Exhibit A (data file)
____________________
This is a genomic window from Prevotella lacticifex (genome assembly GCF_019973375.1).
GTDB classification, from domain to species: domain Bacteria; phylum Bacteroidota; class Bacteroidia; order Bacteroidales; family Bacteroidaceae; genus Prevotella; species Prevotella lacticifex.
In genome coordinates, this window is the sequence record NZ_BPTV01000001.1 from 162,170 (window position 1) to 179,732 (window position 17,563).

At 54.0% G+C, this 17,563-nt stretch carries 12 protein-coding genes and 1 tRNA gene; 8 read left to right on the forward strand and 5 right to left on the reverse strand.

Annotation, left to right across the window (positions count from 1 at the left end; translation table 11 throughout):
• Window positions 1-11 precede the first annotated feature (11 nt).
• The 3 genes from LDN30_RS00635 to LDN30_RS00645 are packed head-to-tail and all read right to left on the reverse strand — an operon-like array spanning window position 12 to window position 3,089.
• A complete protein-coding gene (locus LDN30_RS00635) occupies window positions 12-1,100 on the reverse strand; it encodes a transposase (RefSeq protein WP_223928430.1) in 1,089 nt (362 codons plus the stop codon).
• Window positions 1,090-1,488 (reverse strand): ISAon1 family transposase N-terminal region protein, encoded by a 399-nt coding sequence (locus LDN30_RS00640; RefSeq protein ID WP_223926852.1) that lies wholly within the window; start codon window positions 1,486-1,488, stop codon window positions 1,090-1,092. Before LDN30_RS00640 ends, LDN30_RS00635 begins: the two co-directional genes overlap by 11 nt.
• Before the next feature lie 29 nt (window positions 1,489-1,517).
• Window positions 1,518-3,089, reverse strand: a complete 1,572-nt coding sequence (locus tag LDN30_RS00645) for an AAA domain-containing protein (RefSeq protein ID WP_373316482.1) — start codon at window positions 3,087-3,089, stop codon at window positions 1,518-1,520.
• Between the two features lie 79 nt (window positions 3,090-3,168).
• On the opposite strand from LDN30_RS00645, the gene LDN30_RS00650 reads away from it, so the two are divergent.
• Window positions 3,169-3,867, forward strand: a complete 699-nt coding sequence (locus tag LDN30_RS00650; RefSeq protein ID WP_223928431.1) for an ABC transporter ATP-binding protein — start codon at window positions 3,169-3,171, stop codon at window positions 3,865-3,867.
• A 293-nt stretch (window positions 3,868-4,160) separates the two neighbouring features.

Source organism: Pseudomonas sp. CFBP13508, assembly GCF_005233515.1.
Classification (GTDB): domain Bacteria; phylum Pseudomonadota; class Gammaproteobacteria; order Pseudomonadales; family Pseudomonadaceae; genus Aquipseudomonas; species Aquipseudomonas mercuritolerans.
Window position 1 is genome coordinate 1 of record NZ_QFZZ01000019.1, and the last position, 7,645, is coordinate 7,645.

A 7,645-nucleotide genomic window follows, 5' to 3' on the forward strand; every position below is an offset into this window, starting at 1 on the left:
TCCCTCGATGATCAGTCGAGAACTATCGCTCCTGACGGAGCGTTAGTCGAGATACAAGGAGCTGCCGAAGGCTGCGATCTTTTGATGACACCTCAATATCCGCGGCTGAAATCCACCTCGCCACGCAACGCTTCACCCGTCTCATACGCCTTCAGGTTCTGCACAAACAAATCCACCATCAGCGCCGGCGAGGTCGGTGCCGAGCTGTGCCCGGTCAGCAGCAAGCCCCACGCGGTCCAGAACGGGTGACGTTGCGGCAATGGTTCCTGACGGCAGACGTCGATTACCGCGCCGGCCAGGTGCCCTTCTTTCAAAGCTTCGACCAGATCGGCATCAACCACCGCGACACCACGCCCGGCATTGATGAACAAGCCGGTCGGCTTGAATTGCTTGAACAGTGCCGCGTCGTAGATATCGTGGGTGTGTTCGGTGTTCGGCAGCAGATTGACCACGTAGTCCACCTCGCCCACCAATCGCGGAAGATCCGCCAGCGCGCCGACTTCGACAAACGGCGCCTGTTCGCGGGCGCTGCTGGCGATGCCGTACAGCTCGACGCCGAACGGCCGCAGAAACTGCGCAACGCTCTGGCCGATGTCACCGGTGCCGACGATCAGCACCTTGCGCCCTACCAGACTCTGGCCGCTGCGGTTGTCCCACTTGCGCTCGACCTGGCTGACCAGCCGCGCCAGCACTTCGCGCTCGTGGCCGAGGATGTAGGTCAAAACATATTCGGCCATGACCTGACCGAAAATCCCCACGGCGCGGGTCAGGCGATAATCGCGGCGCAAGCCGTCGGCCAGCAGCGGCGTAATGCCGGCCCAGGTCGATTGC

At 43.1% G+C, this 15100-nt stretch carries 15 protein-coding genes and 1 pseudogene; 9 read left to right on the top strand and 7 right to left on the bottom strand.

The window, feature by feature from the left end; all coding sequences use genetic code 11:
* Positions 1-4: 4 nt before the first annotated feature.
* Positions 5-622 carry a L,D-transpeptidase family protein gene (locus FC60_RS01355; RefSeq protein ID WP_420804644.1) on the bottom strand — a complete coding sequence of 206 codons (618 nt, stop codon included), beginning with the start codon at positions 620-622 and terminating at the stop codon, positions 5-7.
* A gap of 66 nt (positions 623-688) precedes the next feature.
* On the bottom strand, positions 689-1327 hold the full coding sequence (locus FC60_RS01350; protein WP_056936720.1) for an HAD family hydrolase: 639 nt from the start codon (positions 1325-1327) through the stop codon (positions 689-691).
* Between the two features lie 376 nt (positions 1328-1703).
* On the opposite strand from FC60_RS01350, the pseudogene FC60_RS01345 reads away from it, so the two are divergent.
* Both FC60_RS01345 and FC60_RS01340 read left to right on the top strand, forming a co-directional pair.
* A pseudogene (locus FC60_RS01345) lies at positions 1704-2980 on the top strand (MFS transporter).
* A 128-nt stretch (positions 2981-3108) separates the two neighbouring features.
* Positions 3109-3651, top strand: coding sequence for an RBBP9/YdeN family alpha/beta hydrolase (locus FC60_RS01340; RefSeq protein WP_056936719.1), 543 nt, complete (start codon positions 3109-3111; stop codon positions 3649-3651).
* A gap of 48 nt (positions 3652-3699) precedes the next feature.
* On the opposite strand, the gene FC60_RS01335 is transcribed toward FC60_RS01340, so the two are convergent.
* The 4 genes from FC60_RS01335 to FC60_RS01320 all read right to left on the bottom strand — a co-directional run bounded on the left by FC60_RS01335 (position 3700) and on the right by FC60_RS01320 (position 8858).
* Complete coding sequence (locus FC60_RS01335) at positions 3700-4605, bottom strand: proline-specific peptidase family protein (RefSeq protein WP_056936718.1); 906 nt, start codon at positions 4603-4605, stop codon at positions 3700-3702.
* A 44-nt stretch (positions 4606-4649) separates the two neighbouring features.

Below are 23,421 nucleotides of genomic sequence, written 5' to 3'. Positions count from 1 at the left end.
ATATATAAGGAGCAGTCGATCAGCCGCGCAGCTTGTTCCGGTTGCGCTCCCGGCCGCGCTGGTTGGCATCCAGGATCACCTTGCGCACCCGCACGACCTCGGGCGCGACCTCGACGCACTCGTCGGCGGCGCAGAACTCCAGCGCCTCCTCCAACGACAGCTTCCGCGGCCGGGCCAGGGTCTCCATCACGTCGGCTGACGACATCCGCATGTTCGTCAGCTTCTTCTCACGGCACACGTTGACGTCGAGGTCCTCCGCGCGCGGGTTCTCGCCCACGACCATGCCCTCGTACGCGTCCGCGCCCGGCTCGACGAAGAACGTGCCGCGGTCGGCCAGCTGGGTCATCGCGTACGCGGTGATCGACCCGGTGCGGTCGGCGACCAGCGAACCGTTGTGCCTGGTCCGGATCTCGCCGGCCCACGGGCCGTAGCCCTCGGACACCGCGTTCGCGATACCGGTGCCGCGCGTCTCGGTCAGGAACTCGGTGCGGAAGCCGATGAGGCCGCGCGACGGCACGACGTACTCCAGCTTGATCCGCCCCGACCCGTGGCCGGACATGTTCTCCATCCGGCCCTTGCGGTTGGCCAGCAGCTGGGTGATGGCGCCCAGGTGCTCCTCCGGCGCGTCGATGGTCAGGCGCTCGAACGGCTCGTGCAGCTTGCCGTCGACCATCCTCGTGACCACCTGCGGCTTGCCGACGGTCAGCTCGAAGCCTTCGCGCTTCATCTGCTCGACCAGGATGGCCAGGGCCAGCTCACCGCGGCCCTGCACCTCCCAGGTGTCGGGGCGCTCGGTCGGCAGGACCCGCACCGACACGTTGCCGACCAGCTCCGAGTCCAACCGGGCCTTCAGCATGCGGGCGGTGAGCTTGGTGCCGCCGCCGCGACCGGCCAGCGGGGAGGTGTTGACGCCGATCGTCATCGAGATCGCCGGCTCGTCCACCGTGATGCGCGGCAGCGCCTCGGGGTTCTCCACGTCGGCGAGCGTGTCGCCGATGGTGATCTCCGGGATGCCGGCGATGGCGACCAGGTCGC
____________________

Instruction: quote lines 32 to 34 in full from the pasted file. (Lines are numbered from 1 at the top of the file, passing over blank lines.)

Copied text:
* Positions 3109-3651, top strand: coding sequence for an RBBP9/YdeN family alpha/beta hydrolase (locus FC60_RS01340; RefSeq protein WP_056936719.1), 543 nt, complete (start codon positions 3109-3111; stop codon positions 3649-3651).
* A gap of 48 nt (positions 3652-3699) precedes the next feature.
* On the opposite strand, the gene FC60_RS01335 is transcribed toward FC60_RS01340, so the two are convergent.